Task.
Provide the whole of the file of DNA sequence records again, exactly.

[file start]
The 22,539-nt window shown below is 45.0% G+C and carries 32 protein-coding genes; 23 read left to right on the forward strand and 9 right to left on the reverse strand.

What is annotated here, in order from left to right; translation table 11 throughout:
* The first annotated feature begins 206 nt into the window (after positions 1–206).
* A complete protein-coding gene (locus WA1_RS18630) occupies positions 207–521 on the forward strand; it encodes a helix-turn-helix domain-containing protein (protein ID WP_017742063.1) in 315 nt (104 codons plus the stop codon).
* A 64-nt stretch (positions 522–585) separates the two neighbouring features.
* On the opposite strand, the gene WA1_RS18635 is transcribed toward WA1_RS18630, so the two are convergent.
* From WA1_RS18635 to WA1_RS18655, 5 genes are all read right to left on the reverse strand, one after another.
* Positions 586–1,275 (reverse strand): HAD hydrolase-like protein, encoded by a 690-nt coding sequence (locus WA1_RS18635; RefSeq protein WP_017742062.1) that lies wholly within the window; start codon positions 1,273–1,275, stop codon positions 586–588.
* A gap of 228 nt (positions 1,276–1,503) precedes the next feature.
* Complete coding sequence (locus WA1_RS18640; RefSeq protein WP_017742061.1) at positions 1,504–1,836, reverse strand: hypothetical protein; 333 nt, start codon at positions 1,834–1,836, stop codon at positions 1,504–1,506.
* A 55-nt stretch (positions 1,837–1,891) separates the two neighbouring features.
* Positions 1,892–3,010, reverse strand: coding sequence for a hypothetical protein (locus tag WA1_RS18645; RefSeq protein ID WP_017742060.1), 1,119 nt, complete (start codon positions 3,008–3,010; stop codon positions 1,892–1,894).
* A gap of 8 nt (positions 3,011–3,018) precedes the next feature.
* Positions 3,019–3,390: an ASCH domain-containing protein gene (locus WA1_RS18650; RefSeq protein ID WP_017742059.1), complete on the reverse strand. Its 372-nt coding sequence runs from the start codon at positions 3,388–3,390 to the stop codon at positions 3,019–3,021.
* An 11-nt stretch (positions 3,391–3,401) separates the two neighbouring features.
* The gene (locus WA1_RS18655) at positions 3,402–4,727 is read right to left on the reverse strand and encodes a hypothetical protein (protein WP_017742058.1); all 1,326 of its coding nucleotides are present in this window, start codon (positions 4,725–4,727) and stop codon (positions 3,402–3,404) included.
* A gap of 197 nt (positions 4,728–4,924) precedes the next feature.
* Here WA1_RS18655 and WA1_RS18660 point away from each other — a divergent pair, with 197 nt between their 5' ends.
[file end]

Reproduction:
The 22,539-nt window shown below is 45.0% G+C and carries 32 protein-coding genes; 23 read left to right on the forward strand and 9 right to left on the reverse strand.

What is annotated here, in order from left to right; translation table 11 throughout:
* The first annotated feature begins 206 nt into the window (after positions 1–206).
* A complete protein-coding gene (locus WA1_RS18630) occupies positions 207–521 on the forward strand; it encodes a helix-turn-helix domain-containing protein (protein ID WP_017742063.1) in 315 nt (104 codons plus the stop codon).
* A 64-nt stretch (positions 522–585) separates the two neighbouring features.
* On the opposite strand, the gene WA1_RS18635 is transcribed toward WA1_RS18630, so the two are convergent.
* From WA1_RS18635 to WA1_RS18655, 5 genes are all read right to left on the reverse strand, one after another.
* Positions 586–1,275 (reverse strand): HAD hydrolase-like protein, encoded by a 690-nt coding sequence (locus WA1_RS18635; RefSeq protein WP_017742062.1) that lies wholly within the window; start codon positions 1,273–1,275, stop codon positions 586–588.
* A gap of 228 nt (positions 1,276–1,503) precedes the next feature.
* Complete coding sequence (locus WA1_RS18640; RefSeq protein WP_017742061.1) at positions 1,504–1,836, reverse strand: hypothetical protein; 333 nt, start codon at positions 1,834–1,836, stop codon at positions 1,504–1,506.
* A 55-nt stretch (positions 1,837–1,891) separates the two neighbouring features.
* Positions 1,892–3,010, reverse strand: coding sequence for a hypothetical protein (locus tag WA1_RS18645; RefSeq protein ID WP_017742060.1), 1,119 nt, complete (start codon positions 3,008–3,010; stop codon positions 1,892–1,894).
* A gap of 8 nt (positions 3,011–3,018) precedes the next feature.
* Positions 3,019–3,390: an ASCH domain-containing protein gene (locus WA1_RS18650; RefSeq protein ID WP_017742059.1), complete on the reverse strand. Its 372-nt coding sequence runs from the start codon at positions 3,388–3,390 to the stop codon at positions 3,019–3,021.
* An 11-nt stretch (positions 3,391–3,401) separates the two neighbouring features.
* The gene (locus WA1_RS18655) at positions 3,402–4,727 is read right to left on the reverse strand and encodes a hypothetical protein (protein WP_017742058.1); all 1,326 of its coding nucleotides are present in this window, start codon (positions 4,725–4,727) and stop codon (positions 3,402–3,404) included.
* A gap of 197 nt (positions 4,728–4,924) precedes the next feature.
* Here WA1_RS18655 and WA1_RS18660 point away from each other — a divergent pair, with 197 nt between their 5' ends.